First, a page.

4. One must evaluate equinus prior to the use of rocker-sole shoes. Equinus is a deformity characterized by a decrease in ankle joint range of motion, usually less than 10 degrees ankle joint dorsiflexion.20 Evaluating the type of equinus (i.e., osseous versus soft tissue) and the means by which the patient compensates for the equinus during gait will improve the efficiency of shoe gear.13 A more flexible foot allows for greater compensatory pedal movements in a rocker-sole shoe while a more rigid foot type will place more torque on the pedal joints due to excessive range of motion on the pedal joints.
5. Patient selection is essential to the success of prescribing rocker-sole shoes. Healthy, able-bodied adults, obese patients and patients experiencing plantar foot pains will benefit from the use of rocker-soled shoes. On the other hand, do not prescribe rocker-sole shoes to patients at risk for falls, patients with compromised balance and patients who are severely out of shape.6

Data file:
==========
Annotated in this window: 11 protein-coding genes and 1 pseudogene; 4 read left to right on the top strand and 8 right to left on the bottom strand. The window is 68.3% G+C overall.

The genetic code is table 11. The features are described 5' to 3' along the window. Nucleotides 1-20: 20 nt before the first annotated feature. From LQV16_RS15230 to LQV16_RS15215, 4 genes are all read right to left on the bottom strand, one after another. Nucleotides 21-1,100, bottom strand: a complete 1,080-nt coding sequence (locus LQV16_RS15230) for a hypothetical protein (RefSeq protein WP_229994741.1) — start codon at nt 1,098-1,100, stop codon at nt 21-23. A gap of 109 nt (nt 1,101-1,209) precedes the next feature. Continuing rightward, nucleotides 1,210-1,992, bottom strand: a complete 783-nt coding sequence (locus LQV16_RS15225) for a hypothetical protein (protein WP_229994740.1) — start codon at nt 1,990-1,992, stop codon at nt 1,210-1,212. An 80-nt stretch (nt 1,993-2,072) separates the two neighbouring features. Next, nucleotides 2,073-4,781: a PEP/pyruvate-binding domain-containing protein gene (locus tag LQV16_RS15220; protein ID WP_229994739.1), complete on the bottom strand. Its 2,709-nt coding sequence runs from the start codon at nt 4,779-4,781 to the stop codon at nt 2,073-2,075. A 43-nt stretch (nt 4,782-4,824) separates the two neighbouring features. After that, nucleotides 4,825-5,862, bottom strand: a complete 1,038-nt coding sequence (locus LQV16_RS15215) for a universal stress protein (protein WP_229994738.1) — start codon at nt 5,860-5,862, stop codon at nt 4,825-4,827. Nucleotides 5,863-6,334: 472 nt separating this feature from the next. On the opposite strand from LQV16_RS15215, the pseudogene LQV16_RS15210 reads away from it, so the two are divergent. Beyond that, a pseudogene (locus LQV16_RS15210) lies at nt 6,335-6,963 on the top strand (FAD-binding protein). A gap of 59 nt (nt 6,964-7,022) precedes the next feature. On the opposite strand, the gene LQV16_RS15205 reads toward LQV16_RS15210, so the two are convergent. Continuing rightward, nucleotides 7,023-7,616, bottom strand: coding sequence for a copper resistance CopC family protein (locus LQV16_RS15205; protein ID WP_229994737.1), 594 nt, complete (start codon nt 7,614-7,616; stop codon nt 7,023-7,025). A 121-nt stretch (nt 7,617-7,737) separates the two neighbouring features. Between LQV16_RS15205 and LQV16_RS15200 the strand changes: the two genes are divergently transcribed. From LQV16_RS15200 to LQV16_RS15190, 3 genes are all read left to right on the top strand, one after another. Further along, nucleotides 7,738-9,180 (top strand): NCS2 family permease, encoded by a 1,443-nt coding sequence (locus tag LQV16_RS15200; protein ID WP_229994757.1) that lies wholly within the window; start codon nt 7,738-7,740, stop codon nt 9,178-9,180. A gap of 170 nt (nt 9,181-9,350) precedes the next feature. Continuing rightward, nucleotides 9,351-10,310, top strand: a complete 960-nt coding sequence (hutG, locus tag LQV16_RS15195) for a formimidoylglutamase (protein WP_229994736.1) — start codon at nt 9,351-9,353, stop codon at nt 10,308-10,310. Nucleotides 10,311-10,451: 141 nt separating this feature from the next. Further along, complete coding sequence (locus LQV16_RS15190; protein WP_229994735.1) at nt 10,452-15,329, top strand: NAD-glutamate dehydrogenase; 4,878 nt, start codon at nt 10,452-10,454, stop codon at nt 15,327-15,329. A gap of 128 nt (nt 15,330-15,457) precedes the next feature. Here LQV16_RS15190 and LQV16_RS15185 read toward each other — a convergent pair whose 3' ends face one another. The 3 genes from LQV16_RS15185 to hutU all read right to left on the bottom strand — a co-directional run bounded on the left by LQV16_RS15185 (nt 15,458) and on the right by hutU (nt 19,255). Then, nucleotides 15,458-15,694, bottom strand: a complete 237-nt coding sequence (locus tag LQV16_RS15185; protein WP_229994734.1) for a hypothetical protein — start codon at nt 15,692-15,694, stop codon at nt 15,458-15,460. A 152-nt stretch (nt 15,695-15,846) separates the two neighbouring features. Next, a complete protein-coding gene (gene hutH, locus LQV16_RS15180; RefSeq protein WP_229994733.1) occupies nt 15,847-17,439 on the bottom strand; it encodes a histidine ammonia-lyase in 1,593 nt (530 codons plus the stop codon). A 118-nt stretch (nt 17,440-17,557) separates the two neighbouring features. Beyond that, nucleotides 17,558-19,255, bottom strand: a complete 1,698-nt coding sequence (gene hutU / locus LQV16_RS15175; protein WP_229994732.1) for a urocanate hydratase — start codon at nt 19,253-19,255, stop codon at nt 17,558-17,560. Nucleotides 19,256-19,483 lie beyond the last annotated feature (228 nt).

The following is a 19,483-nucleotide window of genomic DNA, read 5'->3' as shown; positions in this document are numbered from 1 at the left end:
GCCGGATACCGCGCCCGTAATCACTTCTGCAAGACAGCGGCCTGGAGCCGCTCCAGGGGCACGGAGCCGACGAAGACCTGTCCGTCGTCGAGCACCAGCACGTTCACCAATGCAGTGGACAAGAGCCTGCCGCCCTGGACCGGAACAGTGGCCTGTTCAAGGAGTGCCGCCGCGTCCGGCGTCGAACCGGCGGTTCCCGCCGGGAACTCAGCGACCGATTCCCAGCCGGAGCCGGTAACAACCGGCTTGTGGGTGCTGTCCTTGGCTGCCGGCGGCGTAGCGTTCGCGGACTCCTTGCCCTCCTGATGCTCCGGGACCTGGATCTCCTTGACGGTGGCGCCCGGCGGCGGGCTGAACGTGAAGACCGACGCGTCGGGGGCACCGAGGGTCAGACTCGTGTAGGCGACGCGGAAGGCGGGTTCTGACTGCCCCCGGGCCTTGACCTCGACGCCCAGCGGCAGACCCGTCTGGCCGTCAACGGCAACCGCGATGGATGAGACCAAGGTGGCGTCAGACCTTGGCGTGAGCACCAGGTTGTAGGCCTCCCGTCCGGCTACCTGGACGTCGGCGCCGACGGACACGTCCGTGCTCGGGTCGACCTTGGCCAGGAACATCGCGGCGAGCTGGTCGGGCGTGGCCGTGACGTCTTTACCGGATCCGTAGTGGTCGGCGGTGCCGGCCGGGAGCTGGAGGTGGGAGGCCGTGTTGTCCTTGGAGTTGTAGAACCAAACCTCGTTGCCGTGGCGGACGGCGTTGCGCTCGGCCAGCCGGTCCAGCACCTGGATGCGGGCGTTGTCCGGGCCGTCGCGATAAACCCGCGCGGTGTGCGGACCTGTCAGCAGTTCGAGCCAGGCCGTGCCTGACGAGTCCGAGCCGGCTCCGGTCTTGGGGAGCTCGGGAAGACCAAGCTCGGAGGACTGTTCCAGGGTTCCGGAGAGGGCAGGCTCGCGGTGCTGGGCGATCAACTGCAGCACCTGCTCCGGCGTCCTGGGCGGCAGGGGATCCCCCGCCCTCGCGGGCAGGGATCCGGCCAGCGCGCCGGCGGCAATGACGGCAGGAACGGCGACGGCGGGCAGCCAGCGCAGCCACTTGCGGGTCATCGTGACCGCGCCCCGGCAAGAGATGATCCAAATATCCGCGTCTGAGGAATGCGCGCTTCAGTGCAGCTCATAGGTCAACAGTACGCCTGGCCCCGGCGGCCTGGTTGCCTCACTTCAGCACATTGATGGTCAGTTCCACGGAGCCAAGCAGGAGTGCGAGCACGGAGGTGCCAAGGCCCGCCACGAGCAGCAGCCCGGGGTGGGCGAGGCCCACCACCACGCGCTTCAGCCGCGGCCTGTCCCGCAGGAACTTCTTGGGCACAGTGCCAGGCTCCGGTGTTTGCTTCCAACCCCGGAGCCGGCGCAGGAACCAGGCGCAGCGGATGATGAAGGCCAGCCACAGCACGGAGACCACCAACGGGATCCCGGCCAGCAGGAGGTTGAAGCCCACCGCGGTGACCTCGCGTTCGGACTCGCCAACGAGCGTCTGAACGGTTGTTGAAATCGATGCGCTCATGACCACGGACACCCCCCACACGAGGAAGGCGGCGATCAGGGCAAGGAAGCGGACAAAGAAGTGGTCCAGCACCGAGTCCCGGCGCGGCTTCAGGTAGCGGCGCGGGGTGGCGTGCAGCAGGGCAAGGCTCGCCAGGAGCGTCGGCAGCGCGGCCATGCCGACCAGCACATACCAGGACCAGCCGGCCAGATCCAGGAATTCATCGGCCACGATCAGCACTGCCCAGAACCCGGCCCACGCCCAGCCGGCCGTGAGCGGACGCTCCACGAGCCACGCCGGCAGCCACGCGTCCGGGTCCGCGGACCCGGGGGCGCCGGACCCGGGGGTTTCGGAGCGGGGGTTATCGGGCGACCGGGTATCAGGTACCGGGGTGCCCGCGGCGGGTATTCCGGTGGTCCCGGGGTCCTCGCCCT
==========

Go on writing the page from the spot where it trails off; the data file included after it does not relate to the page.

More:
While more studies need to occur to establish the efficacy of rocker-sole shoes on exercise, they will become a fixture of every podiatric practice simply because the aggressive advertising campaigns of the manufacturers place them front and center in the minds of almost every patient entering our offices.
Every podiatrist needs to have a basic understanding of the shoes’ effects on the human foot in order to take proper precautions and place shoes in an appropriate position in the treatment armamentarium.
Dr. Yee is in private practice in Honolulu and is a member of the staff of Straub Clinic and Hospital in Honolulu. He is a Fellow of the American College of Foot and Ankle Orthopedics and Medicine.